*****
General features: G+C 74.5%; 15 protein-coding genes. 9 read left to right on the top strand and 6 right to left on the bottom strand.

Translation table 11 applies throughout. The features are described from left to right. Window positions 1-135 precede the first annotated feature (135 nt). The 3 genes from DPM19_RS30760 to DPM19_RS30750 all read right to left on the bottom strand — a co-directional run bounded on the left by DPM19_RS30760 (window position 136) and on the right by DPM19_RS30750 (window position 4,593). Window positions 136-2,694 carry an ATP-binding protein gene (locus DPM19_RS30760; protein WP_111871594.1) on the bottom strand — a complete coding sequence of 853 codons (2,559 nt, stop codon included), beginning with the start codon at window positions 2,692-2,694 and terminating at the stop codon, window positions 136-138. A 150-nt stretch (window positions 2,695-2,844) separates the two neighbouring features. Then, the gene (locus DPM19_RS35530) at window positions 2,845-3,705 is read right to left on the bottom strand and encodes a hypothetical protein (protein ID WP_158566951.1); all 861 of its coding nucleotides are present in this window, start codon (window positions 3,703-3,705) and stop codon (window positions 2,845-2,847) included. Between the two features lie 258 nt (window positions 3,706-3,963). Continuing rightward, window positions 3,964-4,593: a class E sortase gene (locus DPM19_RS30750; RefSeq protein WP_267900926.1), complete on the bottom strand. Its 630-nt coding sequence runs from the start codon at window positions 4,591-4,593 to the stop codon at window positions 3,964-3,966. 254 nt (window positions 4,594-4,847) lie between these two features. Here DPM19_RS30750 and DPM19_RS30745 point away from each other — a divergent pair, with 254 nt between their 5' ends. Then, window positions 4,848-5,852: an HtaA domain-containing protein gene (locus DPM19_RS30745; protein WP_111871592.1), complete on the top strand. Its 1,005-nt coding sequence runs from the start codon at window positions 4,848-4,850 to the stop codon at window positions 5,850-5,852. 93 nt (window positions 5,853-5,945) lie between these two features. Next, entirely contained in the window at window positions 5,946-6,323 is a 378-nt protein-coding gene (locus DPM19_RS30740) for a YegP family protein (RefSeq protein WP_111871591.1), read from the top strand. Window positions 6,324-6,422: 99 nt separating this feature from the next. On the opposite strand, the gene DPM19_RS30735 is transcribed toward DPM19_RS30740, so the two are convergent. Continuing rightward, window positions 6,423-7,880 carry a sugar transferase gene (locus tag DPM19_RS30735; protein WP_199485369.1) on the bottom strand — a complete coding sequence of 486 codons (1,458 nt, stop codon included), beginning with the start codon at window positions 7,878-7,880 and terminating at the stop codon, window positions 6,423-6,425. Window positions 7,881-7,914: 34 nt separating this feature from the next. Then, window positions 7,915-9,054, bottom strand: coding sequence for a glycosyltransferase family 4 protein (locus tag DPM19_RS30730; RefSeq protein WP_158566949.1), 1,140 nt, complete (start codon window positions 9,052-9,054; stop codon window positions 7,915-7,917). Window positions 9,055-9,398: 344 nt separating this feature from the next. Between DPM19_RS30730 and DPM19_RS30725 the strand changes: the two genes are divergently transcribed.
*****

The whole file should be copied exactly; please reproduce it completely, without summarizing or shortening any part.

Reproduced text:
General features: G+C 74.5%; 15 protein-coding genes. 9 read left to right on the top strand and 6 right to left on the bottom strand.

Translation table 11 applies throughout. The features are described from left to right. Window positions 1-135 precede the first annotated feature (135 nt). The 3 genes from DPM19_RS30760 to DPM19_RS30750 all read right to left on the bottom strand — a co-directional run bounded on the left by DPM19_RS30760 (window position 136) and on the right by DPM19_RS30750 (window position 4,593). Window positions 136-2,694 carry an ATP-binding protein gene (locus DPM19_RS30760; protein WP_111871594.1) on the bottom strand — a complete coding sequence of 853 codons (2,559 nt, stop codon included), beginning with the start codon at window positions 2,692-2,694 and terminating at the stop codon, window positions 136-138. A 150-nt stretch (window positions 2,695-2,844) separates the two neighbouring features. Then, the gene (locus DPM19_RS35530) at window positions 2,845-3,705 is read right to left on the bottom strand and encodes a hypothetical protein (protein ID WP_158566951.1); all 861 of its coding nucleotides are present in this window, start codon (window positions 3,703-3,705) and stop codon (window positions 2,845-2,847) included. Between the two features lie 258 nt (window positions 3,706-3,963). Continuing rightward, window positions 3,964-4,593: a class E sortase gene (locus DPM19_RS30750; RefSeq protein WP_267900926.1), complete on the bottom strand. Its 630-nt coding sequence runs from the start codon at window positions 4,591-4,593 to the stop codon at window positions 3,964-3,966. 254 nt (window positions 4,594-4,847) lie between these two features. Here DPM19_RS30750 and DPM19_RS30745 point away from each other — a divergent pair, with 254 nt between their 5' ends. Then, window positions 4,848-5,852: an HtaA domain-containing protein gene (locus DPM19_RS30745; protein WP_111871592.1), complete on the top strand. Its 1,005-nt coding sequence runs from the start codon at window positions 4,848-4,850 to the stop codon at window positions 5,850-5,852. 93 nt (window positions 5,853-5,945) lie between these two features. Next, entirely contained in the window at window positions 5,946-6,323 is a 378-nt protein-coding gene (locus DPM19_RS30740) for a YegP family protein (RefSeq protein WP_111871591.1), read from the top strand. Window positions 6,324-6,422: 99 nt separating this feature from the next. On the opposite strand, the gene DPM19_RS30735 is transcribed toward DPM19_RS30740, so the two are convergent. Continuing rightward, window positions 6,423-7,880 carry a sugar transferase gene (locus tag DPM19_RS30735; protein WP_199485369.1) on the bottom strand — a complete coding sequence of 486 codons (1,458 nt, stop codon included), beginning with the start codon at window positions 7,878-7,880 and terminating at the stop codon, window positions 6,423-6,425. Window positions 7,881-7,914: 34 nt separating this feature from the next. Then, window positions 7,915-9,054, bottom strand: coding sequence for a glycosyltransferase family 4 protein (locus tag DPM19_RS30730; RefSeq protein WP_158566949.1), 1,140 nt, complete (start codon window positions 9,052-9,054; stop codon window positions 7,915-7,917). Window positions 9,055-9,398: 344 nt separating this feature from the next. Between DPM19_RS30730 and DPM19_RS30725 the strand changes: the two genes are divergently transcribed.